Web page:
Turkish President Recep Tayyip Erdogan is currently visiting Iran, a visit which comes amid disagreements between Ankara and Tehran over Erdogan’s policies regarding Syria and Yemen.
This is Erdogan’s first visit to Iran for more than four years, and it takes place in a period of unprecedented tension between the two countries as a result of the collision of their interests in the Middle East. This tension peaked last week when Erdogan condemned Iran for its support of the Houthi rebels in Yemen.
On the eve of the controversial visit, 65 members of the Iranian parliament demanded that President Hassan Rouhani warn his Turkish counterpart against voicing similar statements in the future. They demanded that Erdogan officially apologize to the Iranian nation for his remarks, with some officials even demanding that the visit be canceled. The historical enmity between the Turks and the Iranians is long and deep, dating back to the Ottomans and the Safavids, and it still exists in the minds of many decision makers in Ankara and Tehran.
Commentators in the Arab world agree (Arabic link) that the operation in Yemen has put a strain on Iranian-Turkish relations. But despite recent tension between the two countries, analysts emphasize that Iran cannot publicly express hostility towards Turkey for various reasons, headed by the fact that in recent years the Iranian regime received political support from Erdogan’s government for its uranium enrichment program.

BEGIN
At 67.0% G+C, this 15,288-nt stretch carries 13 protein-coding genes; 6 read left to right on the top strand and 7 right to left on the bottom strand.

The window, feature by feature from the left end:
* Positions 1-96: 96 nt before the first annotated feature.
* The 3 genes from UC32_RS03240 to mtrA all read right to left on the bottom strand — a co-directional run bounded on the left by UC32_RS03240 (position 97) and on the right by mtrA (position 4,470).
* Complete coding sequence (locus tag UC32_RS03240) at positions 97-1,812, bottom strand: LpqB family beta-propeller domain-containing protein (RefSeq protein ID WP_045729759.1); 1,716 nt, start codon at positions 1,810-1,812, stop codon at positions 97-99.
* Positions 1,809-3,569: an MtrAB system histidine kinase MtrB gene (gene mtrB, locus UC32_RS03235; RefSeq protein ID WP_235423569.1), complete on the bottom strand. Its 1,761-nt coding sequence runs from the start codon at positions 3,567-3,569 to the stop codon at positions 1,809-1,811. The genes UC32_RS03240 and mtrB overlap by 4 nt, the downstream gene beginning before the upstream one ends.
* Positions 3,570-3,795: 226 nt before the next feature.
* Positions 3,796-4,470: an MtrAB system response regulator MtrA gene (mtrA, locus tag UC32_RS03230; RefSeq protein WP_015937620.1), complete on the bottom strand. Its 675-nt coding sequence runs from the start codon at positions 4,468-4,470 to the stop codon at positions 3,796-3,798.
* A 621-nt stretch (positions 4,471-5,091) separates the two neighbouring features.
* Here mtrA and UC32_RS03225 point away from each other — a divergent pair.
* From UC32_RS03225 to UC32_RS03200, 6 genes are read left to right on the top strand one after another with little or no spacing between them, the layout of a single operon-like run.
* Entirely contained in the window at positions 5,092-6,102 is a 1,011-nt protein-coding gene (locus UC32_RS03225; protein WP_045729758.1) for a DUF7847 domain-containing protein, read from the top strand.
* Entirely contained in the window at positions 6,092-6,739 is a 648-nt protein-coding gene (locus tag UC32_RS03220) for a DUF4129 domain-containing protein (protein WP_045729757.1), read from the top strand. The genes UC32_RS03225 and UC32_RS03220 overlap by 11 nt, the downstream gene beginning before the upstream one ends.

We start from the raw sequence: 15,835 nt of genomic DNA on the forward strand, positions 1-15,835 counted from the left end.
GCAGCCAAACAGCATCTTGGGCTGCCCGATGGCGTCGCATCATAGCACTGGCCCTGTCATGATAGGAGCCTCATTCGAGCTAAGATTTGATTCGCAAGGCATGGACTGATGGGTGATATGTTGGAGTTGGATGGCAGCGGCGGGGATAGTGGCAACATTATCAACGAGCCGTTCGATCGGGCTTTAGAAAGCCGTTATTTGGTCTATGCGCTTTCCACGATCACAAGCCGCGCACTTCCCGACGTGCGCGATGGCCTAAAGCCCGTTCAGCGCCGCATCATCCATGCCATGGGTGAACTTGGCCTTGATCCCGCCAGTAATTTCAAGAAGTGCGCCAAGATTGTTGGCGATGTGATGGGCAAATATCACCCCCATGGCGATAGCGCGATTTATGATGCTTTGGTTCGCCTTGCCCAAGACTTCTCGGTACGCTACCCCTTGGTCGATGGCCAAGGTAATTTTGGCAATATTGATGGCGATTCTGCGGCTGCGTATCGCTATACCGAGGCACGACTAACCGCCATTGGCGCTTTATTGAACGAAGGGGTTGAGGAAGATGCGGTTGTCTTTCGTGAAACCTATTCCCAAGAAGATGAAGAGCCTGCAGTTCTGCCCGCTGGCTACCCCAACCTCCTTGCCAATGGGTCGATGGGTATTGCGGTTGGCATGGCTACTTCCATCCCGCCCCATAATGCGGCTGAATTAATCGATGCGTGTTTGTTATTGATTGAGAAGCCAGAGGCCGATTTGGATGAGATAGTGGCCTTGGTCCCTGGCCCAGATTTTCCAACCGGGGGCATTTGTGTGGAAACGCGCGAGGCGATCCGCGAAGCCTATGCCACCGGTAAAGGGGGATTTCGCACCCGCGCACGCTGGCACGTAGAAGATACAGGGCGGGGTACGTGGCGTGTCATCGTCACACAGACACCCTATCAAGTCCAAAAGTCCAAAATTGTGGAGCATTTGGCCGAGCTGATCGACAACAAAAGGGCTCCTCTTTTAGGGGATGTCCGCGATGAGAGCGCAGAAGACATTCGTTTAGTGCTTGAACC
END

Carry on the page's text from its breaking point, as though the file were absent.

In addition, there is also clandestine coordination between Iranian and Turkish security forces, mainly against Iranian opposition activists and Kurdish forces in the Kurdistan region. The two countries do not want the relations between them to deteriorate, so Erdogan’s visit to Tehran can be seen as an attempt to quell the diplomatic friction.
Erdogan’s logistical support for the operation against the Houthis in Yemen can be interpreted as an attempt to repair relations with the Arab countries, which were significantly affected by his support for the Muslim Brotherhood and because of his indifference towards the Islamic State of Iraq and Syria (ISIS) operations in Syria and Iraq. The Brotherhood is considered illegal in several Middle Eastern nations.
It appears that Turkey is trying to maneuver between two conflicting positions. On one hand, it supports the Saudi anti-Iranian position in the conflicts in Yemen, Syria and Iraq. But on the other, it is trying improve its economic relations with Iran. The emerging nuclear deal between Iran and the P5+1 nations only intensified the desire of Turkey to improve economic relations with Iran.
[Photo: BBC Türkçe / YouTube ]